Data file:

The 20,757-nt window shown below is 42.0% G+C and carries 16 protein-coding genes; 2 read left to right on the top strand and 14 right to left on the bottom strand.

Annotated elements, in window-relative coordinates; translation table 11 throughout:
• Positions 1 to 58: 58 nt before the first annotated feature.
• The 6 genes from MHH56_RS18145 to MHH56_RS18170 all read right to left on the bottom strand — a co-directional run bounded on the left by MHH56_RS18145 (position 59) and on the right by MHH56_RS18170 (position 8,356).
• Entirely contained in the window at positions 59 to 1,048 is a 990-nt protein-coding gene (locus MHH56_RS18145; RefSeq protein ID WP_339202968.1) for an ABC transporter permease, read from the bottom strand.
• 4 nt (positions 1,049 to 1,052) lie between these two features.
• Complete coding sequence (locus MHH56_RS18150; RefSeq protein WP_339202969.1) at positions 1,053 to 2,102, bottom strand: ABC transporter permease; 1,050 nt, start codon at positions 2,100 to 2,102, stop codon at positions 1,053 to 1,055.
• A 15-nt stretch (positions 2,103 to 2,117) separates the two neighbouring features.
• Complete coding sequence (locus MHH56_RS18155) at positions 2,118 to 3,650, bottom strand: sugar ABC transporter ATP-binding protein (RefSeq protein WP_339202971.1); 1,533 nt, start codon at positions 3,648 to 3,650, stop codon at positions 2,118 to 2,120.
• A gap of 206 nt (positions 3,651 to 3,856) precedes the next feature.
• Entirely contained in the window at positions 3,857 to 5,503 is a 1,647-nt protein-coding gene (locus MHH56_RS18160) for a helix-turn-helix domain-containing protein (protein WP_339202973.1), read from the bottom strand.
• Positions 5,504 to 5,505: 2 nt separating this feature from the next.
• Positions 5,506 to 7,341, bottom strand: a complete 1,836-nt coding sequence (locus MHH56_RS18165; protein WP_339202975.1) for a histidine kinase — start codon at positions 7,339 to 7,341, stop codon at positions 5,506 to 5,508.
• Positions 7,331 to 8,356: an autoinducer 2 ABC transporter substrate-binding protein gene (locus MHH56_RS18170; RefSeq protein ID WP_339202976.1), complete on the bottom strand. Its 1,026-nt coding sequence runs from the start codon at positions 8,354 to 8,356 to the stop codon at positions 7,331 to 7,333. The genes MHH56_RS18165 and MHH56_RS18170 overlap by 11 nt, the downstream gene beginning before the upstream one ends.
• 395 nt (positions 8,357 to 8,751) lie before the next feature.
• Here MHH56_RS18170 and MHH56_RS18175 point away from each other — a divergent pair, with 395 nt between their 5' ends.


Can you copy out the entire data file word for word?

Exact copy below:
The 20,757-nt window shown below is 42.0% G+C and carries 16 protein-coding genes; 2 read left to right on the top strand and 14 right to left on the bottom strand.

Annotated elements, in window-relative coordinates; translation table 11 throughout:
• Positions 1 to 58: 58 nt before the first annotated feature.
• The 6 genes from MHH56_RS18145 to MHH56_RS18170 all read right to left on the bottom strand — a co-directional run bounded on the left by MHH56_RS18145 (position 59) and on the right by MHH56_RS18170 (position 8,356).
• Entirely contained in the window at positions 59 to 1,048 is a 990-nt protein-coding gene (locus MHH56_RS18145; RefSeq protein ID WP_339202968.1) for an ABC transporter permease, read from the bottom strand.
• 4 nt (positions 1,049 to 1,052) lie between these two features.
• Complete coding sequence (locus MHH56_RS18150; RefSeq protein WP_339202969.1) at positions 1,053 to 2,102, bottom strand: ABC transporter permease; 1,050 nt, start codon at positions 2,100 to 2,102, stop codon at positions 1,053 to 1,055.
• A 15-nt stretch (positions 2,103 to 2,117) separates the two neighbouring features.
• Complete coding sequence (locus MHH56_RS18155) at positions 2,118 to 3,650, bottom strand: sugar ABC transporter ATP-binding protein (RefSeq protein WP_339202971.1); 1,533 nt, start codon at positions 3,648 to 3,650, stop codon at positions 2,118 to 2,120.
• A gap of 206 nt (positions 3,651 to 3,856) precedes the next feature.
• Entirely contained in the window at positions 3,857 to 5,503 is a 1,647-nt protein-coding gene (locus MHH56_RS18160) for a helix-turn-helix domain-containing protein (protein WP_339202973.1), read from the bottom strand.
• Positions 5,504 to 5,505: 2 nt separating this feature from the next.
• Positions 5,506 to 7,341, bottom strand: a complete 1,836-nt coding sequence (locus MHH56_RS18165; protein WP_339202975.1) for a histidine kinase — start codon at positions 7,339 to 7,341, stop codon at positions 5,506 to 5,508.
• Positions 7,331 to 8,356: an autoinducer 2 ABC transporter substrate-binding protein gene (locus MHH56_RS18170; RefSeq protein ID WP_339202976.1), complete on the bottom strand. Its 1,026-nt coding sequence runs from the start codon at positions 8,354 to 8,356 to the stop codon at positions 7,331 to 7,333. The genes MHH56_RS18165 and MHH56_RS18170 overlap by 11 nt, the downstream gene beginning before the upstream one ends.
• 395 nt (positions 8,357 to 8,751) lie before the next feature.
• Here MHH56_RS18170 and MHH56_RS18175 point away from each other — a divergent pair, with 395 nt between their 5' ends.